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NAIBA Legacy Award
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 Legacy Award

In 2004, the New Atlantic Independent Booksellers Association established a Legacy Award in recognition of those individuals whose body of work contributed significantly to the realm of American arts and letters. Candidates for this award were to either reside in the region served by the New Atlantic Independent Booksellers Association, or who created work that reflected the character of the geographical area so represented, and the spirit of the independent bookselling community found therein.

 

 photo credit J.Brough Schamp


Taylor Branch is an American author and public speaker best known for his landmark narrative history of the civil rights era, America in the King Years. The trilogy’s first book, Parting the Waters: America in the King Years, 1954-63, won the Pulitzer Prize and numerous other awards in 1989. Two successive volumes also gained critical and popular success: Pillar of Fire: America in the King Years, 1963-65, and At Canaan’s Edge: America in the King Years, 1965-1968. Decades later, all three books remain in demand. Some reviewers have compared the King-era trilogy, which required more than twenty-four years of intensive research, with epic histories such as Shelby Foote’s The Civil War and Robert Caro’s multi-volume biography of Lyndon Johnson.

 

Branch returned to civil rights history in his latest book, The King Years: Historic Moments in the Civil Rights Movement (2013).  It presents eighteen key episodes across the full span of the era, selected and knitted together in language from the trilogy, with new introductions for each of the chapters.  The result is a compact, 190-page immersion for readers in this transformative period of American history.  Beginning in the spring semester of 2013, Branch offers from the University of Baltimore an on-line seminar built around The King Years and other texts.

 

In 2009, Simon and Schuster published The Clinton Tapes: Wrestling History with the President. Far more personal than Branch’s previous books, this memoir tells of an unprecedented eight-year project to gather a sitting president’s comprehensive oral history on tape. The collaboration is a story in itself, born of mutual concern over the declining quality of raw material for presidential history. At the initiative of President Bill Clinton, Branch suspended work on the King books about once a month to meet secretly in the White House residence, nearly always late at night. They recorded candid observations for posterity. The book reveals a president up close and unguarded, perceived by an author struggling to balance many roles.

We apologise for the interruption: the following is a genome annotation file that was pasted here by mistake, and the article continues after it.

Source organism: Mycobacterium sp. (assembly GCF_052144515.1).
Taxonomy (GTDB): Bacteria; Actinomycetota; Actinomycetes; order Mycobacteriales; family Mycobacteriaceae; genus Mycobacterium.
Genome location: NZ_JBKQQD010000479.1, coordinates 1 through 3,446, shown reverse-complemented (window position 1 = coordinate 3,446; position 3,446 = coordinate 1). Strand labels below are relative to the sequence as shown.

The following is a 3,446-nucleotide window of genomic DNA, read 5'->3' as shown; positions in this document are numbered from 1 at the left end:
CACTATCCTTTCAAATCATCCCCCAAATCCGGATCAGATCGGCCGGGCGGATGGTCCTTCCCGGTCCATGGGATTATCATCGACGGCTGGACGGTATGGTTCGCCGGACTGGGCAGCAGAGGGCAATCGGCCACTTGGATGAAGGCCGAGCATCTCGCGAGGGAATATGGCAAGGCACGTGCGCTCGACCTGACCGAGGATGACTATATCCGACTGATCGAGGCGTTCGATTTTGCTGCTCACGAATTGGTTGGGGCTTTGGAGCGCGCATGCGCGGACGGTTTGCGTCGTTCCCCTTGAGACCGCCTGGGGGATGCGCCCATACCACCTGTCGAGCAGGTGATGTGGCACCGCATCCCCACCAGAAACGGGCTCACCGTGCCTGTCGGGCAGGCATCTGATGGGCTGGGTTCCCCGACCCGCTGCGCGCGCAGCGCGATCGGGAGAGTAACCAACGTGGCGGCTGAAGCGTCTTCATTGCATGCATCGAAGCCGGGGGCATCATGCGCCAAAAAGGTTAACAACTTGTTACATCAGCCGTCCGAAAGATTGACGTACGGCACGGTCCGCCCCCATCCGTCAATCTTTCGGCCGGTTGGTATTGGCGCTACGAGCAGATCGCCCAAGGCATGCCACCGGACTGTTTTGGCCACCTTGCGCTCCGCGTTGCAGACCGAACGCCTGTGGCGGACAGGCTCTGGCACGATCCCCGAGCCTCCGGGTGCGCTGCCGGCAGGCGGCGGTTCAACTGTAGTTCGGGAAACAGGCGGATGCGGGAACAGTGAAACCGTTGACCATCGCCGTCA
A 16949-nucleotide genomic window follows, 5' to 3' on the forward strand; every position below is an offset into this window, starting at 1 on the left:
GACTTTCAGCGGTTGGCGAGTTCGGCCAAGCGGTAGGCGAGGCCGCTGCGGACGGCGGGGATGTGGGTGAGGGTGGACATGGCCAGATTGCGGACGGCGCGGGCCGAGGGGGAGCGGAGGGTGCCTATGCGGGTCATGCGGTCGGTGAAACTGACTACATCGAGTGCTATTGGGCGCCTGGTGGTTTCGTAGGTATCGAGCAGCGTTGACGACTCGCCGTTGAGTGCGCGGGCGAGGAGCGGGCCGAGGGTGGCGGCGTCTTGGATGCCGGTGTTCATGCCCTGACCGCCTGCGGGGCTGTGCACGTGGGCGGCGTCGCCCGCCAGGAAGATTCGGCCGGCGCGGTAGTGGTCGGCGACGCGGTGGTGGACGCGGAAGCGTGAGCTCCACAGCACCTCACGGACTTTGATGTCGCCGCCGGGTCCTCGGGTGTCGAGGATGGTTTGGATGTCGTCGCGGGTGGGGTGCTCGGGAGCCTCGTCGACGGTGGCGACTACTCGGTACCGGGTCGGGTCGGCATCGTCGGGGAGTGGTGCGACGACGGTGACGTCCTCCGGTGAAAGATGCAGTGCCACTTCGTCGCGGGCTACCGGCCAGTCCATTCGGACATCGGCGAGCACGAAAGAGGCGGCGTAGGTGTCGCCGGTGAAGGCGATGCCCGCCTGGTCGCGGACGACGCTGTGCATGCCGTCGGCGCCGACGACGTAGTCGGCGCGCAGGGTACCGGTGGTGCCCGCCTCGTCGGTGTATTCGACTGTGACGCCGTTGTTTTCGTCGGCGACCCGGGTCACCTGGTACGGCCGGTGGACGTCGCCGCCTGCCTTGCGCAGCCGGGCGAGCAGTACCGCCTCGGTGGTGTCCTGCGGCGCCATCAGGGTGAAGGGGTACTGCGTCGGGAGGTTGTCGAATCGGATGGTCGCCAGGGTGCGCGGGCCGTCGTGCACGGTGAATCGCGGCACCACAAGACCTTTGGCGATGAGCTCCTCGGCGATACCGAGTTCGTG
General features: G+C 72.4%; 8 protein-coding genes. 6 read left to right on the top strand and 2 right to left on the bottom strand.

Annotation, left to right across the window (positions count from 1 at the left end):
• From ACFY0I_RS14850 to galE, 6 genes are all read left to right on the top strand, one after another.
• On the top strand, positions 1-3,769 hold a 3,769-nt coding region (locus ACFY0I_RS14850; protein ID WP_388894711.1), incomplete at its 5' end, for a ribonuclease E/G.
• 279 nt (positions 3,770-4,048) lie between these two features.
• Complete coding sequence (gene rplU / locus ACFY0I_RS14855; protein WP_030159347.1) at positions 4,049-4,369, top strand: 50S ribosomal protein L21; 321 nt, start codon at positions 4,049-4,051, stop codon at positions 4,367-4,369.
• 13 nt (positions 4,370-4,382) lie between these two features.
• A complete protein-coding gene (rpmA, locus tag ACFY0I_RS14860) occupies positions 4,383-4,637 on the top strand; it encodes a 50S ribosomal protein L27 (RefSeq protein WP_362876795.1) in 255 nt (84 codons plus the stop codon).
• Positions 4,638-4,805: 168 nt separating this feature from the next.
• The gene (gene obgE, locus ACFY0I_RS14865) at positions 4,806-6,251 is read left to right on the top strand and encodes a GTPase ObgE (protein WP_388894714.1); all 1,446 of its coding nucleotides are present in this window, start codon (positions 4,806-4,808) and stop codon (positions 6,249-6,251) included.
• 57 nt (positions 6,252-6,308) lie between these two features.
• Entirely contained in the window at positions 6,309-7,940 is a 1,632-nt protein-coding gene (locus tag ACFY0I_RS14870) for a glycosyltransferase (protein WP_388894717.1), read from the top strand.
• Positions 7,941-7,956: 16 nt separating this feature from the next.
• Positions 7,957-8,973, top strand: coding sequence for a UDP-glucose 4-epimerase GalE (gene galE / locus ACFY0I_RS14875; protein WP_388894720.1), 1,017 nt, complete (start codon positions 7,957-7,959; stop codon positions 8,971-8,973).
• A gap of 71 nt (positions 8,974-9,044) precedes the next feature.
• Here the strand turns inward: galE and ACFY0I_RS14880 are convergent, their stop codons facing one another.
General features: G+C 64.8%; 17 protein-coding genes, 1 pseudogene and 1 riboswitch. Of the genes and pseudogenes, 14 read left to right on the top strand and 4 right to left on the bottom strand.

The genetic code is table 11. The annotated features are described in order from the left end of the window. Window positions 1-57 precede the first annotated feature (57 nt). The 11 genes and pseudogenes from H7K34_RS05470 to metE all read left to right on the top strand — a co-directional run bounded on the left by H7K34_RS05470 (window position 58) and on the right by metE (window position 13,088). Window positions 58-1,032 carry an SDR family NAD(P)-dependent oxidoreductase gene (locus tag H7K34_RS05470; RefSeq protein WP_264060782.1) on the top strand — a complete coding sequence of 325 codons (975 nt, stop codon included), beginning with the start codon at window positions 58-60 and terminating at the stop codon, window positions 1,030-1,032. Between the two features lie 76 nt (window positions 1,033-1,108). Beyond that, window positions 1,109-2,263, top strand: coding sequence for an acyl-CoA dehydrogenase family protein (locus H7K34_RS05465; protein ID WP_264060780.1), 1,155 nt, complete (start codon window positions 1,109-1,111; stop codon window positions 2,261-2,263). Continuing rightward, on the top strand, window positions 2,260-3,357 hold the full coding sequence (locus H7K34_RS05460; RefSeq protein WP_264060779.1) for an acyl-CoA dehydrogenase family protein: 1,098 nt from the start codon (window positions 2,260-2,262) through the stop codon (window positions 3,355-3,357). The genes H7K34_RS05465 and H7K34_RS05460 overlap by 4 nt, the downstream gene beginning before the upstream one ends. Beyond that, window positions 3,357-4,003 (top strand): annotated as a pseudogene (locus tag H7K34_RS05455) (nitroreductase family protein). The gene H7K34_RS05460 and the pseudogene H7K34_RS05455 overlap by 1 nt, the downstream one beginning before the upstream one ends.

In the October 2011 issue of The Atlantic, Branch published an influential cover story entitled “The Shame of College Sports,” which author and NPR commentator Frank Deford said “may well be the most important article ever written about college sports.”  The article touched off continuing national debate.  Byliner.com, a pioneer e-book publisher, issued an expanded version of the article as a digital book and on-demand paperback, The Cartel: Inside the Rise and Imminent Fall of the NCAA. 

Aside from writing, Taylor Branch speaks before a variety of audiences—colleges, high schools, churches, synagogues, mosques, political and professional groups. He has discussed doctrines of nonviolence with prisoners at San Quentin as well as officers at the National War College. He has presented seminars on civil rights at Oxford University and in sixth-grade classrooms. His 2008 address at the National Cathedral marked the 40th anniversary of Dr. King’s last Sunday sermon from that pulpit. In 2009, he gave the Theodore H. White Lecture on the Press and Politics at Harvard.

His musical sidelights have spanned the Atlanta Boy Choir in the 1950s, a high-school folk trio, and a contemporary octet for spirituals. In 2006, he and two friends reconstituted their 1960s college band as the cover group Off Our Rocker, which has recorded and released two CDs in playful tribute to the Beatles.

 

Branch began his career in 1970 as a staff journalist for The Washington Monthly, Harper’s, and Esquire. He holds honorary doctoral degrees from ten colleges and universities. Other citations include the Dayton Literary Peace Prize Lifetime Achievement Award in 2008 and the National Humanities Medal in 1999.

Join NAIBA in celebrating the career of Pulitzer Prize winning author, Taylor Branch, the 2016 Legacy Award recipient. Mr. Branch will appear at the NAIBA Fall Conference Awards Banquet on Sunday, October 16 to receive his award. 
  

 

Previous winners of the Legacy Award

 

 

 

Richard Russo

Jules Feiffer

 

Judy Blume

 

 

 

Carl Lennertz

 

 

John Sargent
Carla Cohen and Barbara Meade of Politics and Prose
Paul Auster

Morgan Entrekin
Joyce Carol Oates
Louis Auchincloss

 

 

 

Pete Hamill

 

Anne Tyler